E-commerce Readiness Assessment Report Sri Lanka was launched by the Commonwealth Secretariat (COMSEC) in collaboration with the Sri Lanka Export Development Board (EDB). The report is the result of a request by the EDB in 2018 for technical assistance from COMSEC to conduct an e-readiness assessment for Sri Lanka and undertake capacity-building programmes on e-commerce for SMEs and women entrepreneurs. The project was funded by COMSEC through the Commonwealth Fund for Technical Cooperation (CFTC). The publication comes at a time when businesses in Sri Lanka were compelled to exploit e-commerce mechanisms in the wake of lockdowns and travel restrictions due to COVID-19.
The project was led by Opeyemi Abebe, Adviser and Head - Trade Competitiveness Section, COMSEC. The input for the report was obtained from extensive consultations with several stakeholders, including government agencies and organized private sector business enterprises. As part of compiling the report, a sample survey was undertaken to obtain data on e-commerce technology infrastructure, logistics and transportation, e-business modelling, technology uptake by businesses, availability of technology support services, and e-payment. The sample included 92 firms from various sectors, including banks, financial institutions, logistics and transport companies and e-commerce service providers. Furthermore, the relevant policy and technical documents were also reviewed to collect the required data. Two stakeholder validation workshops were held to present the draft report to the stakeholders and obtain their feedback, which was then included in the final document. The data obtained from the sample survey and document study was assessed by a five-parameter model to determine the present state of maturity of e-commerce in Sri Lanka. The model covers citizen maturity, business readiness, IT infrastructure and accessibility, logistics and delivery, policy and regulations, and it gives five levels of maturity or readiness for each of the five parameters.
Overall, the study found that in spite of the optimism among businesses with regard to the use of e-commerce, the present state of e-commerce development in Sri Lanka is basic. However, the report noted that the potential for expansion, both for the domestic market and cross-border trade, appears to be enormous. Citizen maturity for e-commerce was observed to be at the basic level and as per the report, challenges prevail with regard to low internet availability and low usage of e-payment due to lack of awareness, skill, and trust. Business readiness for e-commerce has also been ranked at the basic level, as businesses score low in terms of availability of skills, know-how and technology infrastructure as well as on the adoption of technology for selling and buying. In respect of logistics and delivery, the publication noted that although some logistic firms are using information and communication technology, it was not the case for the entire delivery chain. “Lack of resources, skills, know-how and awareness, and indeed lack of automation in material handling is a major challenge facing firms in relation to effectively supporting e-commerce”, the report noted.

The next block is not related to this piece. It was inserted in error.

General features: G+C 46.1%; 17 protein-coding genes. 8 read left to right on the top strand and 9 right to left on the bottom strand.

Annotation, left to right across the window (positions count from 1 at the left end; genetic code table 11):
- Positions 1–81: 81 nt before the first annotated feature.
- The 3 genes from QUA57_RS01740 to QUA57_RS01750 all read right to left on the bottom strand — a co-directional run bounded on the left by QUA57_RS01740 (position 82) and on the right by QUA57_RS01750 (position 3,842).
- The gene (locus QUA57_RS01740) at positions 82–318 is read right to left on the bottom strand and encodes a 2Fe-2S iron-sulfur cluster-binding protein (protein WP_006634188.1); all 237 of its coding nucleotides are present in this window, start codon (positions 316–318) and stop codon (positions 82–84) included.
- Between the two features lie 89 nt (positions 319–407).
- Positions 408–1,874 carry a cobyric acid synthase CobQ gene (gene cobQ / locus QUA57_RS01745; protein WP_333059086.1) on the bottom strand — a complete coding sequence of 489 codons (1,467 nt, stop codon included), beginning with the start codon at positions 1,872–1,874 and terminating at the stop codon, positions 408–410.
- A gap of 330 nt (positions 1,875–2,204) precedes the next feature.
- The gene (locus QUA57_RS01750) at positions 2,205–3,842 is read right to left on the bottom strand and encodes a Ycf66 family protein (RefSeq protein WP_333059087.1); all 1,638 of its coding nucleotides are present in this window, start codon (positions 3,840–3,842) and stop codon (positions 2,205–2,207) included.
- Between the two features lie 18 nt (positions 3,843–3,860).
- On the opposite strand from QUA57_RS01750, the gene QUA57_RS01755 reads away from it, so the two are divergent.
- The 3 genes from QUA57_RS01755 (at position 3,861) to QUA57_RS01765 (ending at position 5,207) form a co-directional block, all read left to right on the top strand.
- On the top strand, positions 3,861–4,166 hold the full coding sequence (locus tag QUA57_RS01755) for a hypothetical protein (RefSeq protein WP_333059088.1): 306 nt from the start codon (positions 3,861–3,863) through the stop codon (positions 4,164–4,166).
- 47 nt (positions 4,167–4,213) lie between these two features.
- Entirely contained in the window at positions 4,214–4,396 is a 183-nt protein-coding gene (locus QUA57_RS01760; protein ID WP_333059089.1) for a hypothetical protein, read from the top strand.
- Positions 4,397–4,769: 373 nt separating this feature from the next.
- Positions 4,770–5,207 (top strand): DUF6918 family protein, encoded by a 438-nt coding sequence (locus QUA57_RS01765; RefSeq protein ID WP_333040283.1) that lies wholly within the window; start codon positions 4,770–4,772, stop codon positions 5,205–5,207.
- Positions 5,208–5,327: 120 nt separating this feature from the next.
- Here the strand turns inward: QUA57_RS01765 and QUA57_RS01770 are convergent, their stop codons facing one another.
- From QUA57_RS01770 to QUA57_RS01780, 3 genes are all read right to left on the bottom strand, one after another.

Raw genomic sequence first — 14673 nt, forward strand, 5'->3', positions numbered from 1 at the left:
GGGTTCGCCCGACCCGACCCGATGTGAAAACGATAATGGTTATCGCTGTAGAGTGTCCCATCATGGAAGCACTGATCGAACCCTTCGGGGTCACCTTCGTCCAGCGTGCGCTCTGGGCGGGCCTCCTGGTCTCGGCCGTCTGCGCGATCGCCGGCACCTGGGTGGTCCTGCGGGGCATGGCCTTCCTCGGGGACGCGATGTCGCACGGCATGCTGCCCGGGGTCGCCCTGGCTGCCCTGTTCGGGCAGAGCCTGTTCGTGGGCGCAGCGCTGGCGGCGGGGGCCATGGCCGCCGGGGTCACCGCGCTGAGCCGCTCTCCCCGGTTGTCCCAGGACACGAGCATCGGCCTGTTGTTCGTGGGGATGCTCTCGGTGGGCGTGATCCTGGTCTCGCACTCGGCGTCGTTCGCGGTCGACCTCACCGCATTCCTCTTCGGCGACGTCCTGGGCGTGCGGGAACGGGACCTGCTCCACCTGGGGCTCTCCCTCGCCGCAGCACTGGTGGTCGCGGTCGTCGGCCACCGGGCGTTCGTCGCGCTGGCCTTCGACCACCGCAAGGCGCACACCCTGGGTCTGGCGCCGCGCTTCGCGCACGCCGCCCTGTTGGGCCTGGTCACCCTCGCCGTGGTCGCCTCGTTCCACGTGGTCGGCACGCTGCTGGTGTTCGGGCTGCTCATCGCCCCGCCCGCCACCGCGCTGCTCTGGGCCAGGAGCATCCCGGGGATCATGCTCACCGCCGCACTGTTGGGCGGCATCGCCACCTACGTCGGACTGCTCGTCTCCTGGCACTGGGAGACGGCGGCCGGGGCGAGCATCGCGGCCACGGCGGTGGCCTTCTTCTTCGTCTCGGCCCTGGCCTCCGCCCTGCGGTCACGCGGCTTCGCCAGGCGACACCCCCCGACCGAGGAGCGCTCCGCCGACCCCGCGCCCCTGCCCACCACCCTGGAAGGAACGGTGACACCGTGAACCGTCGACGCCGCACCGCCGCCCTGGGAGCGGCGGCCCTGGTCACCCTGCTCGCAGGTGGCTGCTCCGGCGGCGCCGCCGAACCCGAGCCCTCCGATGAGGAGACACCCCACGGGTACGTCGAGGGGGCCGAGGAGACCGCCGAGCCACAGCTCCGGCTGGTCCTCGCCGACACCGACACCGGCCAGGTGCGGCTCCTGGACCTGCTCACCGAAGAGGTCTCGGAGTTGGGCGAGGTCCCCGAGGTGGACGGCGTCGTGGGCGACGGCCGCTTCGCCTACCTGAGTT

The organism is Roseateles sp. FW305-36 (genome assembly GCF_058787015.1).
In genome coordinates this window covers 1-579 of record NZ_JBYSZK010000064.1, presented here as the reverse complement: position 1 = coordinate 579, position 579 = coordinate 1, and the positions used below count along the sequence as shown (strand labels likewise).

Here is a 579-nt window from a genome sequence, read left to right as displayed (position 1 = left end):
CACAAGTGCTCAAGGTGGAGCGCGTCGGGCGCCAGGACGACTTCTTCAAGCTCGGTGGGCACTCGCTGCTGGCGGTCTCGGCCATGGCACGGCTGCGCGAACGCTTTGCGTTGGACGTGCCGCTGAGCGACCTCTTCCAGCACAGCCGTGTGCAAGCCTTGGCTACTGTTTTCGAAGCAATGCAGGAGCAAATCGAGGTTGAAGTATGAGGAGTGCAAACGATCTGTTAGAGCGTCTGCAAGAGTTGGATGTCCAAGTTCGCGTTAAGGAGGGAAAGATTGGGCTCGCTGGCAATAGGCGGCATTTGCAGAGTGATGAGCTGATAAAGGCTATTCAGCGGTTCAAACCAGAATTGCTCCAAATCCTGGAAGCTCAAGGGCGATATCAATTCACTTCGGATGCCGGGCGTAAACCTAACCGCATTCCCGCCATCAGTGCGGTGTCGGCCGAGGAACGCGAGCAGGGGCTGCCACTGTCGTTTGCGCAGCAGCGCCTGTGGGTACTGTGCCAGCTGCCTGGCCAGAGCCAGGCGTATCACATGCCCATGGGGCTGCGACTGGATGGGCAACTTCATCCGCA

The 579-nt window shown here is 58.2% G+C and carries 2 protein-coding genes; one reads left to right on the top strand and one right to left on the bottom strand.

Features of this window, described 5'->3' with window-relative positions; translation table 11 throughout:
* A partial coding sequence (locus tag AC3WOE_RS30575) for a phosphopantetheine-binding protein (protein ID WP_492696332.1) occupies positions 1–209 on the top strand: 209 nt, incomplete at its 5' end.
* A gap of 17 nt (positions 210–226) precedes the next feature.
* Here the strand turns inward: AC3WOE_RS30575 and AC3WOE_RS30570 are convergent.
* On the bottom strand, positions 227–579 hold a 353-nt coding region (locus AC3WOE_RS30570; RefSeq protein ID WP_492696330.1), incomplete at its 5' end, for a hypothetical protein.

Nevertheless, IT infrastructure and accessibility and policy and regulations parameters have been assessed at a higher level of maturity than the other three parameters by the publication. According to the report, Sri Lanka’s internet penetration – which is currently at 30% - has to rise and high bandwidth must be made available to increase the digital population. “Meanwhile, although Sri Lanka has already enacted the necessary laws and policies on all the subjects relevant to e-commerce, a fresh review of these will be necessary to remove inconsistencies and conflicts that exist between these and the corresponding civil and criminal laws of the country, and to optimize them to meet the needs of the country”, the publication observed in relation to policy and regulations.
The report recommends a strategic plan for e-commerce development and added its implementation is necessary to overcome the challenges faced by the country. “The proposed strategic e-commerce development programme could bring under a single umbrella all policy, regulatory, skill development, awareness-raising, investment and other systemic actions that must be taken to unlock the considerable potential for e-commerce in Sri Lanka”, the publication emphasized.
The EDB’s IT division coordinated the necessary meetings and consultations to facilitate the development of the report. The publication can be viewed online from the EDB website – https://www.srilankabusiness.com/ebooks/sri-lanka-e-commerce-readiness.pdf